A memo from our CEO: July 2024

From bleeding edge to greater connection and control – regions in transition

Like so many in Australia and around the world, the advent of the COVID 19 pandemic in early 2020 was a shock to the system. Like many, the ARLF was forced into a protracted period of uncertainty and the need to adapt in the face of change. We did not know what our future was or how/if we could continue our much-needed work. 

Fortunately, and due in a large part to the adaptability and willingness to experiment from the team at the time, the ARLF came through this disruption in good shape. One of the areas of focus for us was the changing face of rural, regional and remote (RRR) Australia – what did this major disruption mean and how would the needs of communities, industries and organisations across RRR Australia change?  

With this in mind we had many conversations across the spectrum of those who influence change. In parallel, the Australian Government emerged from this period with a view that they had an ongoing role to play in RRR Australia that connected social infrastructure and capability-building with economic and environmental responsibilities. The investment that followed (primarily in the form of large competitive grants) manifested mainly in the form of initiatives to help build resilience in RRR communities. 

Strength in partnership

In addition to our vital existing work (with programs like the Australian Rural Leadership Program, Milparanga Aboriginal and Torres Strait Islander Leadership Programs, TRAIL Emerging Leaders and Australian Agribusiness Leadership Program), the ARLF has been fortunate enough to work in partnership with a range of other organisations in delivering programs and initiatives across the breadth of RRR Australia largely focused on resilience-building since that time. Thanks to the Australian Government, some state agencies and philanthropic groups we have been able to walk alongside many RRR communities over recent years. In addition, and moreso lately we have worked with communities in energy transition.

The evolving face of RRR Australia

While we have much to learn about the changing face of RRR Australia and our ongoing role within it, this work has been revealing in many ways.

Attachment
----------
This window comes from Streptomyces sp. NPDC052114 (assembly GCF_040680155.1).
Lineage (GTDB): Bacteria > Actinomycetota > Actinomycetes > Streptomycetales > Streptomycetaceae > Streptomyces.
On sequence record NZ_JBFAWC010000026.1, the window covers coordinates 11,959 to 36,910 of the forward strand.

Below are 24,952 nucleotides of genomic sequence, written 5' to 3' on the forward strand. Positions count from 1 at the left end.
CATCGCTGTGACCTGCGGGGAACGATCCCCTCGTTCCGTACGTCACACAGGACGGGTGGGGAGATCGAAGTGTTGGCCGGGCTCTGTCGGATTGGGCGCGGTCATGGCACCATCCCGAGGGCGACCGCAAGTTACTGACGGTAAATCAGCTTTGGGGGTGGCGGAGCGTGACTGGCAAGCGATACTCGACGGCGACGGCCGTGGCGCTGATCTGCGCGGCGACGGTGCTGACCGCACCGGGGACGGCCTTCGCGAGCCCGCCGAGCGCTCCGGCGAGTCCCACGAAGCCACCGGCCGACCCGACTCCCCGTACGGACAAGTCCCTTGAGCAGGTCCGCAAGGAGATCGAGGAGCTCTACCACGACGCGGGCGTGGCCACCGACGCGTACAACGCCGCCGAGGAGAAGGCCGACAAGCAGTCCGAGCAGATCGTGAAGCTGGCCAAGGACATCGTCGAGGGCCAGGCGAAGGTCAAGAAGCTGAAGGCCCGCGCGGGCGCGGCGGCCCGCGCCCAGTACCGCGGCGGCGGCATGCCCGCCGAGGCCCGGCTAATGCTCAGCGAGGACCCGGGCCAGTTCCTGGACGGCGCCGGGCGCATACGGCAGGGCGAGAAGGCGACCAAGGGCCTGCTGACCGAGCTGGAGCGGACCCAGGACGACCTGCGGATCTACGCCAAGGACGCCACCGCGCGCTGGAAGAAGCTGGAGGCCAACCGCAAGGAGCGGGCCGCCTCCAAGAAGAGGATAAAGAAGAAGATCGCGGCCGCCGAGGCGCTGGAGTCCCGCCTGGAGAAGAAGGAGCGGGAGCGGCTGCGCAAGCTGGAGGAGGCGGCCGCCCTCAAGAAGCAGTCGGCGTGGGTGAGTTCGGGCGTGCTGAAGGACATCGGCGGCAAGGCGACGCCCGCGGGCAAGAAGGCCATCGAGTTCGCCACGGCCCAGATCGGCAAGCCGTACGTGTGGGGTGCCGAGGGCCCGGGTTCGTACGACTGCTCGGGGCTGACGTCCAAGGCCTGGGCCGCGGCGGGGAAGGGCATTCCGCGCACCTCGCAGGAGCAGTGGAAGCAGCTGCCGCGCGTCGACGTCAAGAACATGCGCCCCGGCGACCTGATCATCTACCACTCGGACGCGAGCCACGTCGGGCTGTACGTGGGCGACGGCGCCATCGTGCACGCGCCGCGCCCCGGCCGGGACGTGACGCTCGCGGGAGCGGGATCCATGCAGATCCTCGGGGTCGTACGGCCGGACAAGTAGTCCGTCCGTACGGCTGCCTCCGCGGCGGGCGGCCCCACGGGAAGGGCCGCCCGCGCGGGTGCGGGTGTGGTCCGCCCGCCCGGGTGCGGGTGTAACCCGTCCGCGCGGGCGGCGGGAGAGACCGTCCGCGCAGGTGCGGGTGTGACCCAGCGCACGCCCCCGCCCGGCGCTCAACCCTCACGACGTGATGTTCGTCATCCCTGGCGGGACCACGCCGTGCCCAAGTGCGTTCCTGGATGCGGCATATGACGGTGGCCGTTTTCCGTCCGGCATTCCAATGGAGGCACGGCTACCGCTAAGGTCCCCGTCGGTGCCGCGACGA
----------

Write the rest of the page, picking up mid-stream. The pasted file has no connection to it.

RRR communities, industries and organisations exist within complex and at times contradictory truths. All at once they live in deficit (lack of access to services, poorer health outcomes etc.) and great promise (better lifestyles, lack of pollution, innovation etc.). They often find themselves at the bleeding edge of change, particularly in relation to a changing climate and natural disasters.   

The people and resources required to meet needs can be variable, with the most common experience being that there is a general lack thereof. 

Critically, many in RRR Australia reflect that they feel a lack of control or say in their own future. While most are very active in contributing to place and community, many reflect a sense that decisions are being made elsewhere with little say in how this may affect them. 

Community-led impact is the key 

Our work across RRR Australia has focused on bringing diverse groups of people together within regional contexts. Our focus within the needs of each distinct community, is to help build capability (individual and collective), to hold space for sometimes divergent perspectives and to provide frameworks and processes that help each community to make progress (in whatever shape that looks like for them). 

Through both shorter-format workshops and longer form programs, our work seeks to help regional communities to experiment with different approaches, to work with others to enrich problem-solving and to mobilise others for a greater purpose. 

While there remains much to do and we are only part of it, in this way we hope that RRR communities, industries and organisations form stronger connections and have greater influence on their own future.

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